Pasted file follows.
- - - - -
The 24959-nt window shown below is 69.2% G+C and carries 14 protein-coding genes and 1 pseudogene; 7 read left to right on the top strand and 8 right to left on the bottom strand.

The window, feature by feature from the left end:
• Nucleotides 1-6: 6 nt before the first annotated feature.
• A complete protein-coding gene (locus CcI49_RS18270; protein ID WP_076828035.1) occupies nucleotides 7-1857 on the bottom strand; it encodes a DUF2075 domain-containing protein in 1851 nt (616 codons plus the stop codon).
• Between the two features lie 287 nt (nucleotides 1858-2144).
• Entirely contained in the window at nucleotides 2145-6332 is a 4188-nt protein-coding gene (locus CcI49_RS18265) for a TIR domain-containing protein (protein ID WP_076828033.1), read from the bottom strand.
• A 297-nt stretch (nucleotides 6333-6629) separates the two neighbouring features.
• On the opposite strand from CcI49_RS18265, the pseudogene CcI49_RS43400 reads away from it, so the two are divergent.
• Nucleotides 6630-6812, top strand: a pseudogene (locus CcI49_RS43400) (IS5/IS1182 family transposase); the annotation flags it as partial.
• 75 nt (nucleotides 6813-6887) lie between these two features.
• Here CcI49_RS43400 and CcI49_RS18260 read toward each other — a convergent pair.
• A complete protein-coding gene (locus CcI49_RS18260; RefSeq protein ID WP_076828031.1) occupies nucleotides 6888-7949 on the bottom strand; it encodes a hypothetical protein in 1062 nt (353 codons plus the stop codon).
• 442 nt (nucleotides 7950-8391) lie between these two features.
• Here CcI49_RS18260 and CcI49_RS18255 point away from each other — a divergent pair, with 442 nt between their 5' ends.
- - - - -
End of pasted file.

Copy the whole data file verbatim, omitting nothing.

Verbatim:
The 24959-nt window shown below is 69.2% G+C and carries 14 protein-coding genes and 1 pseudogene; 7 read left to right on the top strand and 8 right to left on the bottom strand.

The window, feature by feature from the left end:
• Nucleotides 1-6: 6 nt before the first annotated feature.
• A complete protein-coding gene (locus CcI49_RS18270; protein ID WP_076828035.1) occupies nucleotides 7-1857 on the bottom strand; it encodes a DUF2075 domain-containing protein in 1851 nt (616 codons plus the stop codon).
• Between the two features lie 287 nt (nucleotides 1858-2144).
• Entirely contained in the window at nucleotides 2145-6332 is a 4188-nt protein-coding gene (locus CcI49_RS18265) for a TIR domain-containing protein (protein ID WP_076828033.1), read from the bottom strand.
• A 297-nt stretch (nucleotides 6333-6629) separates the two neighbouring features.
• On the opposite strand from CcI49_RS18265, the pseudogene CcI49_RS43400 reads away from it, so the two are divergent.
• Nucleotides 6630-6812, top strand: a pseudogene (locus CcI49_RS43400) (IS5/IS1182 family transposase); the annotation flags it as partial.
• 75 nt (nucleotides 6813-6887) lie between these two features.
• Here CcI49_RS43400 and CcI49_RS18260 read toward each other — a convergent pair.
• A complete protein-coding gene (locus CcI49_RS18260; RefSeq protein ID WP_076828031.1) occupies nucleotides 6888-7949 on the bottom strand; it encodes a hypothetical protein in 1062 nt (353 codons plus the stop codon).
• 442 nt (nucleotides 7950-8391) lie between these two features.
• Here CcI49_RS18260 and CcI49_RS18255 point away from each other — a divergent pair, with 442 nt between their 5' ends.